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% David R. Wilkins
% School of Mathematics, Trinity College, Dublin 2, Ireland
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% Trinity College, 1st June 1999.
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\centerline{\Largebf ON A MODE OF DEDUCING THE EQUATION OF}
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\centerline{\Largebf FRESNEL'S WAVE}
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\centerline{\Largebf By}
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\centerline{\Largebf William Rowan Hamilton}
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\centerline{\largerm (Philosophical Magazine, 19 (1841), pp.\ 381--383.)}
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\centerline{\largerm Edited by David R. Wilkins}
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\centerline{\largerm 1999}
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{\largeit\noindent
On a Mode of deducing the Equation of\/ {\largerm Fresnel's} Wave. By\/}
\hskip 0pt plus10pt minus0pt
{\largerm Sir} {\largesc William Rowan Hamilton},
{\largeit LL.D., P.R.I.A., Member of several Scientific Societies at
Home and Abroad, Professor of Astronomy in the University of
Dublin, and Royal Astronomer of Ireland\/}\footnote*{Communicated
by the Author.}.
\bigbreak
\centerline{[{\it The London, Edinburgh and Dublin Philosophical Magazine
and Journal of Science},}
\centerline{vol.~xix (1841), pp. 381--383.]}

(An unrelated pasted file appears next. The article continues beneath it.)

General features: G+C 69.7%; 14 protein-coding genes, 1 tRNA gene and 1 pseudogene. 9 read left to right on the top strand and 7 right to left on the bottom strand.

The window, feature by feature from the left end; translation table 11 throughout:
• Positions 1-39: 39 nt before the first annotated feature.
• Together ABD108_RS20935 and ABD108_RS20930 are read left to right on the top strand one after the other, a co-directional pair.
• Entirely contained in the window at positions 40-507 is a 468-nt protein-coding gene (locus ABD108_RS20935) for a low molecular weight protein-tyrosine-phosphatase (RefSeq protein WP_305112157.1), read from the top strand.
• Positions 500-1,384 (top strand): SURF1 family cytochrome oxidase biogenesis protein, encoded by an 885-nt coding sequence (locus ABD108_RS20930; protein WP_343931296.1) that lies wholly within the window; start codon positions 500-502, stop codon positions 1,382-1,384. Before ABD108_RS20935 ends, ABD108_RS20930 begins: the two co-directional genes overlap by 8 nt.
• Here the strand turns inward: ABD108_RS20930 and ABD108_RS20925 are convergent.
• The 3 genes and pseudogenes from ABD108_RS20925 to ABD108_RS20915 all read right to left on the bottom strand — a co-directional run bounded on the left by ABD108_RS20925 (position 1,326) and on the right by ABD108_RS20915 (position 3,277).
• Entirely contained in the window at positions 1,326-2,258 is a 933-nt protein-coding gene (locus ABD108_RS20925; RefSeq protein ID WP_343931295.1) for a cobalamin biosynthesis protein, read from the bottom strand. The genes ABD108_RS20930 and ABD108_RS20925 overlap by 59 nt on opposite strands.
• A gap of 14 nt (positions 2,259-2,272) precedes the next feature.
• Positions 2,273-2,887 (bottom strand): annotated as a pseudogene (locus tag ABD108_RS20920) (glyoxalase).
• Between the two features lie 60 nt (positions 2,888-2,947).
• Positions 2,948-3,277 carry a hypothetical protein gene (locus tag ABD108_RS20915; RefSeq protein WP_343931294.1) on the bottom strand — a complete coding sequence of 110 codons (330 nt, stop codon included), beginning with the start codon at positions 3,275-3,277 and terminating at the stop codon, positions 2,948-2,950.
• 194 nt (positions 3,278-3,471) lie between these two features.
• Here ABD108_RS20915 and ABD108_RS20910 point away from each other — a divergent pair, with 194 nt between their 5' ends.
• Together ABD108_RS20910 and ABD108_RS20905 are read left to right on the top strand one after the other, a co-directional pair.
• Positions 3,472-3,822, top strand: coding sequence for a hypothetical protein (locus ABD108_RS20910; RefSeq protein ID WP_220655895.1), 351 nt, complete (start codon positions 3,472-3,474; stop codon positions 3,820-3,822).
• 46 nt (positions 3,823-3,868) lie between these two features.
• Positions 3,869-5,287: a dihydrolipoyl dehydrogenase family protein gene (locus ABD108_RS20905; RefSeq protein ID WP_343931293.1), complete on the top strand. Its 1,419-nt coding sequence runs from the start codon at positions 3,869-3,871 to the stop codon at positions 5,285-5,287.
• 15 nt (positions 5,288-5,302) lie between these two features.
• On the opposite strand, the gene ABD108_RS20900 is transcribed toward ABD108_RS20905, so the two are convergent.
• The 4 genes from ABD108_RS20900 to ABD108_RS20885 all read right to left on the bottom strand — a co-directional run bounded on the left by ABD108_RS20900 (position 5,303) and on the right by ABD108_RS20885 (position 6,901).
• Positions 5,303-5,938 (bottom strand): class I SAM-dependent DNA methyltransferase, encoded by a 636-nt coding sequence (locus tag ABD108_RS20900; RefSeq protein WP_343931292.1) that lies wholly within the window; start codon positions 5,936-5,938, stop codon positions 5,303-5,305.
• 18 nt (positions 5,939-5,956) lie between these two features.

\bigbreak
The following does not pretend to be the {\it best}, but merely
to be {\it one\/} way, of deducing the known equation of
Fresnel's wave, from a known geometrical construction. It
requires only the first principles of the application of algebra
to the geometry of three dimensions, and does not introduce any
of the geometrical properties of the auxiliary ellipsoid
employed, except those which are immediately suggested by the
equation of that ellipsoid. It has, therefore, in the
algebraical point of view, a certain degree of directness,
although it might be rendered easier and shorter by borrowing
more largely from geometry.
\bigbreak
1.
The known construction referred to is thus enunciated by Sir John
Herschel, in his Treatise on Light, {\it Encyclop{\ae}dia
Metropolitana}, article 1017. ``M.~Fresnel gives the following
simple construction for the curve surface bounding the wave in
the case of unequal axes, which establishes an immediate relation
between the length and direction of its radii. Conceive an
ellipsoid having the same semiaxes $a$,~$b$,~$c$; and having cut
it by any diametral plane, draw perpendicular to this plane from
the centre two lines, one equal to the greatest, and the other to
the least radius vector of the section. The loci of the
extremities of these perpendiculars will be the surfaces of the
ordinary and extraordinary waves.''
\bigbreak
2.
The coordinates of the wave being $x$~$y$~$z$, and those of the
ellipsoid $X$~$Y$~$Z$, we have the six equations,
$${X^2 \over a^2} + {Y^2 \over b^2} + {Z^2 \over c^2}
= 1,
\eqno {\rm (1.)}$$
$${X \, dX \over a^2} + {Y \, dY \over b^2} + {Z \, dZ \over c^2}
= 0,
\eqno {\rm (2.)}$$
$$x X + y Y + z Z = 0,
\eqno {\rm (3.)}$$
$$x \, dX + y \, dY + z \, dZ = 0,
\eqno {\rm (4.)}$$
$$X \, dX + Y \, dY + + Z \, dZ = 0,
\eqno {\rm (5.)}$$
$$x^2 + y^2 + z^2 = X^2 + Y^2 + Z^2;
\eqno {\rm (6.)}$$
between which we are to eliminate $X$, $Y$, $Z$, and the ratios
of their differentials.
\bigbreak
3.
The equations (1.) and (2.) are satisfied by assuming
$$X = a \sin \theta \cos \phi,\quad
Y = b \sin \theta \sin \phi,\quad
Z = c \cos \theta;
\eqno {\rm (7.)}$$
and then the equation (3.) gives
$$\tan \theta = {-cz \over ax \cos \phi + by \sin \phi};
\eqno {\rm (8.)}$$
while the comparison of the two values of
$\displaystyle \tan \theta {d\phi \over d\theta}$,
deduced from (4.) and (5.), gives